Trash interceptors are becoming more common in large cities, preventing garbage from floating down waterways. Mr. Trash Wheel is Baltimore’s pride, contributing to a cleaner, more beautiful city waterfront. But do you know how Mr. Trash Wheel influenced other trash-collecting characters?
Mr. Trash Wheel is an anthropomorphized trash collector who lives in Baltimore, Maryland. Mr. Trash Wheel inspired a slew of trash collectors, including Professor Trash Wheel, Captain Trash Wheel, and Gwynnda the Good Wheel of the West, who collects more trash than the others combined.
The Celebrity Mr. Trash Wheel
One of Baltimore’s most prominent figures is not on a sports field or in a city hall office. Instead, he’s doing the mundane job of cleaning the city’s waterways. But that is precisely what has made him famous. Perhaps you’re one of his thousands of Twitter followers, or you’ve eagerly posed for a selfie next to him.
Mr. Trash Wheel is a large garbage interceptor who works nonstop to clean trash in Baltimore’s Inner Harbor’s Jones Falls stream. With a gaping maw of a mouth, he’s winning hearts and minds by improving Maryland’s prized waterfront. And by preventing trash from entering the Chesapeake Bay and the Atlantic Ocean, he is making a difference far beyond the city limits.
The original Mr. Trash Wheel’s creator, John Kellet, is the founder of Clearwater Mills, a locally owned and operated logistics company based in Baltimore. He said he was inspired to create the wheel after seeing the amount of trash that washed into the harbor after it rained. So he decided to try to build something.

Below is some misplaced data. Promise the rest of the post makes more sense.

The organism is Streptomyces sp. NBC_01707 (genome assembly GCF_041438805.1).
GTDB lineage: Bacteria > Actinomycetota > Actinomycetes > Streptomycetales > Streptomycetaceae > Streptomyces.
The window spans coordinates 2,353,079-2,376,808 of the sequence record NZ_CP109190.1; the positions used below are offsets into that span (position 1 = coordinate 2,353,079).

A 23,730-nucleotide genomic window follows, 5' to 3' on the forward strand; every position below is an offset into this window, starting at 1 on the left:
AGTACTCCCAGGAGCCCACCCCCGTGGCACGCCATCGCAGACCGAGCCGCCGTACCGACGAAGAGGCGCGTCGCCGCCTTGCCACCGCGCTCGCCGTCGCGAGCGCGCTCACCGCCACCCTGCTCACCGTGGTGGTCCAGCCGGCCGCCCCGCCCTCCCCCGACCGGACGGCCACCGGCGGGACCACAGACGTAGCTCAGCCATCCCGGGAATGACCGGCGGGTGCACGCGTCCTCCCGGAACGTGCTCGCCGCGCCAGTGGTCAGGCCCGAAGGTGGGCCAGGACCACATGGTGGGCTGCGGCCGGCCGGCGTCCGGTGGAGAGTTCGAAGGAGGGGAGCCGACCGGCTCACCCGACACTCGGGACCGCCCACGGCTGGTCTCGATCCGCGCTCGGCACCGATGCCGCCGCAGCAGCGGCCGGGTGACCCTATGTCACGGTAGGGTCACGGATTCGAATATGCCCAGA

There should be a way to stop this trash before it spreads out. I did some research to see if there was anything out there to tackle that job, and I found nothing.John Kellet, the Founder of Clearwater Mills and Creator of Mr. Trash Wheel
Mr. Trash Wheel’s Impact to Society
Kellet’s observation is not unique to Baltimore. Our planet is in the grip of a plastic-pollution crisis. Kellet drew his idea on a napkin and built a small working prototype after realizing that the mouth of the main river feeding the harbor was the most logical place to capture trash.
The wheel was then set in motion. Mr. Trash Wheel has intercepted over 3 million pounds of trash since its installation, making the harbor cleaner, more beautiful, and a better home for local wildlife and waterfront businesses. Four different wheels are now in Baltimore’s rivers, and more will be added soon to help clean other cities worldwide.
If you go to MrTrashWheel.com you can actually download a spreadsheet of every dumpster we’ve pulled out of the harbor over the past seven years, with an estimate of different types of trash that was in that dumpster. We know that we’ve pulled out over a million styrofoam containers from the harbor, and that’s the sort of information, data and photos that we share with our elected officials to let them know just how big of a problem this is.Adam Lindquist, Director of the Waterfront Partnership Healthy Harbor Initiative
Image from My Modern Art